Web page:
Kaiser Friedrich III class battleships were a class of pre-World War I German battleship. The class was made up of five ships.
Kaiser Friedrich III was laid down at Wilhelmshaven Navy Dockyard in March, 1895, followed by Kaiser Wilhelm II in October, 1896, also in Wilhelmshaven. Kaiser Wilhelm Der Grosse was laid down at Germania, Kiel in January, 1898, followed by Kaiser Barbarossa at Schichau, Danzig in August of that year, and Kaiser Karl Der Große, a month later in September, at Blohm and Voss, Hamburg.
The Kaiser Friedrich III class saw the introduction of the traditional layout for German battleships prior to the advent of the Dreadnought type of battleship in the early 1900s. The ships saw limited duty during World War I, in V Squadron, until 1915, when the ships were relegated to auxiliary roles, primarily as prison ships. After the war, all five of the ships were sold and scrapped by 1922.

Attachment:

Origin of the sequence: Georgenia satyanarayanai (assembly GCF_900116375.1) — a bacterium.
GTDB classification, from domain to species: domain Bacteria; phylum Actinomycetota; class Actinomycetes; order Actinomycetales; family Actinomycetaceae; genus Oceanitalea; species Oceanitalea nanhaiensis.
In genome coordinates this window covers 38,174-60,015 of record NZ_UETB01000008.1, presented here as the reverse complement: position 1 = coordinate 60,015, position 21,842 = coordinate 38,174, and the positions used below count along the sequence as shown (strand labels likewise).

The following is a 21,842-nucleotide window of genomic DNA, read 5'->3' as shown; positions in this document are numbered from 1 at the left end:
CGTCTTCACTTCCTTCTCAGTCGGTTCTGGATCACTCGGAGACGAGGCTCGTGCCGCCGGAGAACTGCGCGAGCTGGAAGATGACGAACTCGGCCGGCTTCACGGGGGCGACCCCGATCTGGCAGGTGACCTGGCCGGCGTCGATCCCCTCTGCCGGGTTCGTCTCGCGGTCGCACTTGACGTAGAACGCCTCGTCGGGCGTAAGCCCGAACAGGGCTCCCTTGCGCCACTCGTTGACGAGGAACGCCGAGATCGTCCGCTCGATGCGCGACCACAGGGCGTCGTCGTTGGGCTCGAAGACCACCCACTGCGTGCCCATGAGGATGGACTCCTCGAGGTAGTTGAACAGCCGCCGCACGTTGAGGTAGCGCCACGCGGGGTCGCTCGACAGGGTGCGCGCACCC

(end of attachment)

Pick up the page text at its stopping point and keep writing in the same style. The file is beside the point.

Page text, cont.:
Dimensions and machinery
The ships of the Kaiser Friedrich III class were 396 ft 9 in
(121 m) at the waterline and 411 ft (125 m) overall. They had a beam of 67 ft (20.4 m), a draught of 27 ft (8.2 m), and displaced 11,599 tons fully loaded. The ships were powered by 3 shaft triple expansion engines that produced 14,000 ihp
and a top speed of .
The ships' armament consisted of a main battery of four 9.4 inch (238mm) 40 cal
guns in twin turrets, one fore and one aft. The ships carried a much heavier secondary battery compared to the previous Brandenburg class
, carrying 15 5.9 inch (150mm) guns, 12 3.4 inch (88mm) guns, and 12 1 pounders, all singly mounted. The ships also carried six 17.7 inch (450mm) torpedo tubes.
The Kaiser Friedrich III
class ships had an armor belt that was twelve inches (305 mm) thick at its strongest area, that which covered the ships' vitals, and tapered to four inches (102 mm) at the thinnest parts, at the bow and stern. The deck armor was three inches (76 mm) thick. The turrets were protected by ten inches of armor plate.